DHS is not the only agency critical to the Trump agenda without a permanent watchdog. The Department of Interior (Interior) has recently announced that the agency’s stewardship of America’s natural resources must be balanced by Trump’s goal of implementing regulatory reform. As Secretary Zinke has aggressively moved to implement the president’s campaign promise to reduce regulations, he has also been subject to numerous ethics investigations into his relationships with private business interests as well as the lack of transparency into his own conduct. Shortly after his confirmation, Zinke’s schedule included multiple meetings with oil and gas executives, including speaking with the Board of Directors of the American Petroleum Institute (API), an industry lobbying group, at President Trump’s Washington D.C. hotel. Last year, Zinke signed an ethics agreement stating he would resign from his leadership roles in three organizations where he has financial ties upon confirmation, but on his Certification of Ethics Agreement Compliance, Zinke acknowledged that he did not resign from those positions until after his confirmation. Further, Zinke’s wife is the president of Great Northern Veterans Peace Park Foundation, Inc., one of the organizations from which Zinke resigned. The foundation is “playing a key role in a real-estate deal backed by the chairman of Halliburton, the oil-services giant” which could benefit from influencing Interior policy.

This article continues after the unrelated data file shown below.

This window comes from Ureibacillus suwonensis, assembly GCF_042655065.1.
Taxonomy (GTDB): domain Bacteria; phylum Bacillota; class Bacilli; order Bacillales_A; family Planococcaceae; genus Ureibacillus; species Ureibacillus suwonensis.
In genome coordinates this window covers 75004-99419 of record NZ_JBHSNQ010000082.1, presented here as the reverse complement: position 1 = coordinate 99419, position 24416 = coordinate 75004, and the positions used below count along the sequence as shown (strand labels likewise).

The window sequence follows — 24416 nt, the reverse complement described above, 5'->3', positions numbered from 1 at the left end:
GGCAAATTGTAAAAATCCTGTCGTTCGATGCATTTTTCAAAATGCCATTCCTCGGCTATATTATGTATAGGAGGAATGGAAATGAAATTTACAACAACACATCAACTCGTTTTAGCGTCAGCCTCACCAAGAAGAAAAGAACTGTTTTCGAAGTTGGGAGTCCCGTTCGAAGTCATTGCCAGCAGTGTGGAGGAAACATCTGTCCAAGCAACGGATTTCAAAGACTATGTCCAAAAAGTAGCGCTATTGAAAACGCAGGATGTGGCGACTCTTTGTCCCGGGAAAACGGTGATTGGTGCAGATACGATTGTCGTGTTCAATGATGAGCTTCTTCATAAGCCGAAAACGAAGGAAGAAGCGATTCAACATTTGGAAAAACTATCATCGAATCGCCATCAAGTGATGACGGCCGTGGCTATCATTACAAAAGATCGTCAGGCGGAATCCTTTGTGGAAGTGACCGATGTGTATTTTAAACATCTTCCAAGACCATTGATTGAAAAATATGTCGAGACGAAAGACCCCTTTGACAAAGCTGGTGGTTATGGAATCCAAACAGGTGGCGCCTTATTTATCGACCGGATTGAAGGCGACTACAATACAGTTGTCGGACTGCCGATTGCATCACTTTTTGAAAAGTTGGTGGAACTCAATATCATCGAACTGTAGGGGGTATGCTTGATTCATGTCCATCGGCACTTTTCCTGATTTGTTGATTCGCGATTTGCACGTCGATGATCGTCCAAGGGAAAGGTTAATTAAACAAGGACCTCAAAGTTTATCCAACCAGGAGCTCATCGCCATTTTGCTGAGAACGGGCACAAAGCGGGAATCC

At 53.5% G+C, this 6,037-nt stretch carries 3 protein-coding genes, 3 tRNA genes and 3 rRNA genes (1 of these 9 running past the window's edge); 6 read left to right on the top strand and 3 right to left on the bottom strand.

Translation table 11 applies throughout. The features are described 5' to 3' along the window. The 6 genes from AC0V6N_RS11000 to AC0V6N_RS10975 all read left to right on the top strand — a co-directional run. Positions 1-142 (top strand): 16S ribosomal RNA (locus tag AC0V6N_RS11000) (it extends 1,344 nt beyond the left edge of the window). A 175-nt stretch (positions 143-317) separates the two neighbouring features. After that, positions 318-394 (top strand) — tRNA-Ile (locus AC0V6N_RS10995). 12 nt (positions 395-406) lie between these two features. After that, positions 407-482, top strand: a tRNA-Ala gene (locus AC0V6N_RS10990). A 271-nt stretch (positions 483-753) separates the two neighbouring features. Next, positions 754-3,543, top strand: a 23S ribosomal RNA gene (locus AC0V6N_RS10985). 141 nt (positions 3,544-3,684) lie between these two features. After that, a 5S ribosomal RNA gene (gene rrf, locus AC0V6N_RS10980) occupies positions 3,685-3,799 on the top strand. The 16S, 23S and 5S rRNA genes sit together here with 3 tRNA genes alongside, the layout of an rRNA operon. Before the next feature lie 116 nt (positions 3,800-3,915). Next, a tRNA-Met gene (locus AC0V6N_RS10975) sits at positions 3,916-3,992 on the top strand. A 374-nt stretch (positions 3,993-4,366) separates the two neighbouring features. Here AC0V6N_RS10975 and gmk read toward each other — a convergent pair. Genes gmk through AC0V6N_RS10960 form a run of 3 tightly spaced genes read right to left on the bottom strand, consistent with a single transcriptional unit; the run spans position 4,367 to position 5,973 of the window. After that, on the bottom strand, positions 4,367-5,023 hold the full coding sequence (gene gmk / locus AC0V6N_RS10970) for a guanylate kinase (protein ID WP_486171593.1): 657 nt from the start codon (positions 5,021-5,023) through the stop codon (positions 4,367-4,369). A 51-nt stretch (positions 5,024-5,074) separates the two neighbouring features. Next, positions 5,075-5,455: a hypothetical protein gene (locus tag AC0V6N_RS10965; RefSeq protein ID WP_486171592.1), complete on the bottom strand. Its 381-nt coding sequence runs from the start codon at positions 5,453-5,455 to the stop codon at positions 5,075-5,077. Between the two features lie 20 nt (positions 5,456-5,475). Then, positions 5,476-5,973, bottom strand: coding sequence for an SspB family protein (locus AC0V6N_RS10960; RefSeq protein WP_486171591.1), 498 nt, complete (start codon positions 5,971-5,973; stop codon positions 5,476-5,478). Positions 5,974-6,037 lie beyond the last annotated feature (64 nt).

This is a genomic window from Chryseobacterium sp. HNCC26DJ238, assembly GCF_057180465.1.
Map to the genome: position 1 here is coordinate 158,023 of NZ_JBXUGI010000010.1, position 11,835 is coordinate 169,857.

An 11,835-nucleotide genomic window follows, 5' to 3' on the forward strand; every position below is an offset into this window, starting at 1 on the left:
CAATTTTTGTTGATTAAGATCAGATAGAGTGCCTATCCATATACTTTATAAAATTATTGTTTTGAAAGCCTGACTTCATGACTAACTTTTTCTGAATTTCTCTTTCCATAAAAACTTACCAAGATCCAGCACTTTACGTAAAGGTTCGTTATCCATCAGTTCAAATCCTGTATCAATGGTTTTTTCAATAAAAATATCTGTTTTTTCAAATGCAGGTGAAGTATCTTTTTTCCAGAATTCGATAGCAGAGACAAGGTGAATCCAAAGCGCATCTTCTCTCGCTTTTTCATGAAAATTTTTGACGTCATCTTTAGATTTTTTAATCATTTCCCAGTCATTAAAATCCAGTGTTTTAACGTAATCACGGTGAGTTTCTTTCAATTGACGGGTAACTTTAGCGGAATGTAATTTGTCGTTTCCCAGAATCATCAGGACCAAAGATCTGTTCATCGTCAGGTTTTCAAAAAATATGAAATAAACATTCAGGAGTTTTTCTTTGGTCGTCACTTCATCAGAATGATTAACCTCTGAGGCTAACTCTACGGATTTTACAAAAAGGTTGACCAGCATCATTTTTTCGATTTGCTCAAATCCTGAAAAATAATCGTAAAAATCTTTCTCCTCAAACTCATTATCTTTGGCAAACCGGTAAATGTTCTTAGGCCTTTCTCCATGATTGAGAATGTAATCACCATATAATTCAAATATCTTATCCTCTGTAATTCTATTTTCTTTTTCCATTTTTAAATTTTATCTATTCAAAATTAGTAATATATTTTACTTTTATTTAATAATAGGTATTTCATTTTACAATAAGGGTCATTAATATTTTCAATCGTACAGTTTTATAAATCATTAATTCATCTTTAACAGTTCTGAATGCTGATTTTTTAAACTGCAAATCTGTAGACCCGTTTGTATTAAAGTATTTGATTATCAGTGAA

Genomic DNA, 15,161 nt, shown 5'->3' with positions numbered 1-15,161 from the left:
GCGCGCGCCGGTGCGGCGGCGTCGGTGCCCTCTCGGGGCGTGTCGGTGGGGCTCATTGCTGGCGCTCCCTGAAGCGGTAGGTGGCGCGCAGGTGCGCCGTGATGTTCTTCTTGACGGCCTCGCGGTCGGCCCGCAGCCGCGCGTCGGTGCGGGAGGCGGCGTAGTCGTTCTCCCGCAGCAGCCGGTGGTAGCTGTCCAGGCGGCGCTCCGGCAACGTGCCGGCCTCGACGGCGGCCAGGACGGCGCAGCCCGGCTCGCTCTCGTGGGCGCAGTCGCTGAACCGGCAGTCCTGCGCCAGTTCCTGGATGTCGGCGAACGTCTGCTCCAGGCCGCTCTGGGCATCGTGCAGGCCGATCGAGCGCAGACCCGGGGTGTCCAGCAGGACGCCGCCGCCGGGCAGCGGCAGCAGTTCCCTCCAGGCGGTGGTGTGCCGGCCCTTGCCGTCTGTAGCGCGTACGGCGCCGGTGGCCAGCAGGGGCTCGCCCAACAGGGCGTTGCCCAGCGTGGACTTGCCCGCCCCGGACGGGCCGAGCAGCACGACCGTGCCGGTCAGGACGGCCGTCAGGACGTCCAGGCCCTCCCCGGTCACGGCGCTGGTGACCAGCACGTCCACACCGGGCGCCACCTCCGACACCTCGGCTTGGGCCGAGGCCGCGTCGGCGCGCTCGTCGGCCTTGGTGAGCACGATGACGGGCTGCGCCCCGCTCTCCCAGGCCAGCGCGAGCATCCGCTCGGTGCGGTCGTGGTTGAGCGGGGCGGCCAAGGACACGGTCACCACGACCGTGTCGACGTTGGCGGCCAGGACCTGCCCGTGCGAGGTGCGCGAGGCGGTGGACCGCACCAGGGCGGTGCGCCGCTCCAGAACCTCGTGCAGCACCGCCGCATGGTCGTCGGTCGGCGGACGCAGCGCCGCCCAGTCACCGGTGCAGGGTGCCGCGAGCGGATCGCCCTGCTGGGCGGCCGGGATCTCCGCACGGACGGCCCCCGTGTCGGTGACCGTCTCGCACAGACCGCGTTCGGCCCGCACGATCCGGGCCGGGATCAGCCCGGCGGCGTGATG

Since his tenure at Interior began, Zinke has been subject to 14 separate investigations into his conduct including by the Office of Special Counsel, the House Oversight Committee, the Government Accountability Office, as well as OIG. Despite all of this concerning conduct, Interior’s IG seat has been vacant since February 23, 2009. While because of a technical rule, President Obama did not have authority to nominate a permanent IG until 2011, his eventual nominee for the post, Mary Kendall, was ultimately not confirmed by the Senate. The IG vacancy has persisted for the duration of the Trump Administration without a potential nominee.